To us, the path of these creatures from land to sea may seem like an odd turn of events. Why would a land mammal, specifically adapted for life on solid ground, evolve into a sea creature, spending much of its time away from air and sunlight? The best guess is that the whale's ancestors simply went where the food was. The ocean is filled with a wide variety of fish and crustaceans, while food along the coast can be scarce. Most likely, whale ancestors first ventured into the water to take advantage of this bounty.
To make this transition, whales had to overcome a number of obstacles. First of all, they had to contend with reduced access to breathable air. This led to a number of remarkable adaptations. The whale's "nose" moved from the face to the top of the head. This blowhole makes it easy for whales to breathe in air without fully surfacing. Instead, a whale swims near the surface, arches its body so its back briefly emerges and then flexes its tail, propelling it quickly to lower depths.
To breathe in air at the surface, a whale flexes a muscle that opens the blowhole and then inhales in the same way as any other mammal. When the whale relaxes the muscle, the blowhole closes, so it is safe to submerge again. Since they can only breathe at the surface, whales have had to develop conscious breathing. They do not have the automatic breathing processes that we do. Contrary to popular belief, whales do not squirt seawater out of their blowholes. The spout people see is actually caused by exhaled air. Since the exhaled air is typically warmer than the surrounding air at the water's surface, it cools rapidly as it flows out. The water vapor in the air immediately condenses into a liquid, giving the appearance of spraying water. Since each species of whale has a uniquely shaped blowhole (and many have two blowholes), they also have their own distinctive spout shape. Experienced whale-watchers can identify a particular species by its spout alone.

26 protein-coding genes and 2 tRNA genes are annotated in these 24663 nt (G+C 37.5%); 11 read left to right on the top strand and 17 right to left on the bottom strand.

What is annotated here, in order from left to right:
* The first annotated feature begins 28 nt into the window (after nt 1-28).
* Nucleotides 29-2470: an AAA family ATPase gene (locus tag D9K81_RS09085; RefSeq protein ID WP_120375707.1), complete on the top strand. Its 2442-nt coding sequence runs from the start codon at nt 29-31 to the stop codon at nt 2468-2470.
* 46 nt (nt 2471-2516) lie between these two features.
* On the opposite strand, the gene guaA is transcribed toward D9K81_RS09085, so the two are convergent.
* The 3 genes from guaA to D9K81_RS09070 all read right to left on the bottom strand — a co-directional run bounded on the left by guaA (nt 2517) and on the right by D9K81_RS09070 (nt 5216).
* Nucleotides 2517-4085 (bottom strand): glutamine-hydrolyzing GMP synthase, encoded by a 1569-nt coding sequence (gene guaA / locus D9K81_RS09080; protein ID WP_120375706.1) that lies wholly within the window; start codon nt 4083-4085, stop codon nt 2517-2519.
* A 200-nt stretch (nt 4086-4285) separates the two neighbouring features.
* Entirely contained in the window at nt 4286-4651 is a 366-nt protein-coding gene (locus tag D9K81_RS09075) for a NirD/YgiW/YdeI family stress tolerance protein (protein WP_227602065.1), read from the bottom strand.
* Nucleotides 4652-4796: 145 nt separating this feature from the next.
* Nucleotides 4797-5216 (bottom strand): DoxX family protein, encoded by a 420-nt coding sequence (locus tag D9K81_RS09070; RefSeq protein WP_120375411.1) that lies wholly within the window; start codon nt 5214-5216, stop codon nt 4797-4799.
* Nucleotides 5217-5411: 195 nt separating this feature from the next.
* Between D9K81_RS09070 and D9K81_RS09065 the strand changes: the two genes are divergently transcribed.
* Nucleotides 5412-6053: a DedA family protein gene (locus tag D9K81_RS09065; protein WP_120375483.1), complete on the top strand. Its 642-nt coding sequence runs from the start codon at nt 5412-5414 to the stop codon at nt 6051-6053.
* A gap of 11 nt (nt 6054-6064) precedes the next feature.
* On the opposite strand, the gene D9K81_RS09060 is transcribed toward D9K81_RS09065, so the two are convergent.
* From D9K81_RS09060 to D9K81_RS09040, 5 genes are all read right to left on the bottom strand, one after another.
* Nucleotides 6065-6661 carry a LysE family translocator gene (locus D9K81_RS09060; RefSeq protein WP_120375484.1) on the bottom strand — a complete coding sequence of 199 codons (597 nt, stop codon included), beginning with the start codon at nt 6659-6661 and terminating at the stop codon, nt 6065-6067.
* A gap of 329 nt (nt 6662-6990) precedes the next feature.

In the next section, we'll learn more about how whales breathe and find out how whales sleep and survive underwater.